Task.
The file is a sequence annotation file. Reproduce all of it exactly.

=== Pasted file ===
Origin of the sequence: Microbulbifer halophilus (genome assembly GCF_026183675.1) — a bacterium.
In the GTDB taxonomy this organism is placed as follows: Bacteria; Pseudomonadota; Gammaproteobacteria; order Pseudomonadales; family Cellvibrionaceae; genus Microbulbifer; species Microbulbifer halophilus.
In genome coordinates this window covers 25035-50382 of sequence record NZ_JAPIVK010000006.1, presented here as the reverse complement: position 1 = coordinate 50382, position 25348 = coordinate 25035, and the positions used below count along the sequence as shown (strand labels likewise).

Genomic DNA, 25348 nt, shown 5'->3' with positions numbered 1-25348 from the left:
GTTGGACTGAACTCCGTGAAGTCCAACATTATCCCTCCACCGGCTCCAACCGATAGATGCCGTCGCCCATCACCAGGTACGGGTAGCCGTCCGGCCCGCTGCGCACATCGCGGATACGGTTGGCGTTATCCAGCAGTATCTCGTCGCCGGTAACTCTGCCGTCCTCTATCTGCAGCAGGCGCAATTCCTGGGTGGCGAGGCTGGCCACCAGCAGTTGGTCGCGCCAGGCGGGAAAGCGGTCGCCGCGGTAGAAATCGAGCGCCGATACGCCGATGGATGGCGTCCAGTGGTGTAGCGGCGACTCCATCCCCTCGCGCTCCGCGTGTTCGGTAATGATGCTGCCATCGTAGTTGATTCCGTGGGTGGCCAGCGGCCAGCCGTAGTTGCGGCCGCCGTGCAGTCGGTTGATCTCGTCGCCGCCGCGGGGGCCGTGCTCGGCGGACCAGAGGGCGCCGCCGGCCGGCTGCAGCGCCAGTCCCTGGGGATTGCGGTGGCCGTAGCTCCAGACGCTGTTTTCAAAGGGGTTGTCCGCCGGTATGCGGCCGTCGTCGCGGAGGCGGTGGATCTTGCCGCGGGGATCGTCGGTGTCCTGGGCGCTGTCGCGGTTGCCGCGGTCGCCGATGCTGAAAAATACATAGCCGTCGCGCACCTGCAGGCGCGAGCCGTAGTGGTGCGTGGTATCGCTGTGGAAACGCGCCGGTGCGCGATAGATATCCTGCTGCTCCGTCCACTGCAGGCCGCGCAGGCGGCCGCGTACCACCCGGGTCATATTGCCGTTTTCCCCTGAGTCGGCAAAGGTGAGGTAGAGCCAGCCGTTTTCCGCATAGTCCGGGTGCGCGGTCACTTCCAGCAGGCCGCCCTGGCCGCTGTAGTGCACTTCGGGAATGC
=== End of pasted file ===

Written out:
Origin of the sequence: Microbulbifer halophilus (genome assembly GCF_026183675.1) — a bacterium.
In the GTDB taxonomy this organism is placed as follows: Bacteria; Pseudomonadota; Gammaproteobacteria; order Pseudomonadales; family Cellvibrionaceae; genus Microbulbifer; species Microbulbifer halophilus.
In genome coordinates this window covers 25035-50382 of sequence record NZ_JAPIVK010000006.1, presented here as the reverse complement: position 1 = coordinate 50382, position 25348 = coordinate 25035, and the positions used below count along the sequence as shown (strand labels likewise).

Genomic DNA, 25348 nt, shown 5'->3' with positions numbered 1-25348 from the left:
GTTGGACTGAACTCCGTGAAGTCCAACATTATCCCTCCACCGGCTCCAACCGATAGATGCCGTCGCCCATCACCAGGTACGGGTAGCCGTCCGGCCCGCTGCGCACATCGCGGATACGGTTGGCGTTATCCAGCAGTATCTCGTCGCCGGTAACTCTGCCGTCCTCTATCTGCAGCAGGCGCAATTCCTGGGTGGCGAGGCTGGCCACCAGCAGTTGGTCGCGCCAGGCGGGAAAGCGGTCGCCGCGGTAGAAATCGAGCGCCGATACGCCGATGGATGGCGTCCAGTGGTGTAGCGGCGACTCCATCCCCTCGCGCTCCGCGTGTTCGGTAATGATGCTGCCATCGTAGTTGATTCCGTGGGTGGCCAGCGGCCAGCCGTAGTTGCGGCCGCCGTGCAGTCGGTTGATCTCGTCGCCGCCGCGGGGGCCGTGCTCGGCGGACCAGAGGGCGCCGCCGGCCGGCTGCAGCGCCAGTCCCTGGGGATTGCGGTGGCCGTAGCTCCAGACGCTGTTTTCAAAGGGGTTGTCCGCCGGTATGCGGCCGTCGTCGCGGAGGCGGTGGATCTTGCCGCGGGGATCGTCGGTGTCCTGGGCGCTGTCGCGGTTGCCGCGGTCGCCGATGCTGAAAAATACATAGCCGTCGCGCACCTGCAGGCGCGAGCCGTAGTGGTGCGTGGTATCGCTGTGGAAACGCGCCGGTGCGCGATAGATATCCTGCTGCTCCGTCCACTGCAGGCCGCGCAGGCGGCCGCGTACCACCCGGGTCATATTGCCGTTTTCCCCTGAGTCGGCAAAGGTGAGGTAGAGCCAGCCGTTTTCCGCATAGTCCGGGTGCGCGGTCACTTCCAGCAGGCCGCCCTGGCCGCTGTAGTGCACTTCGGGAATGC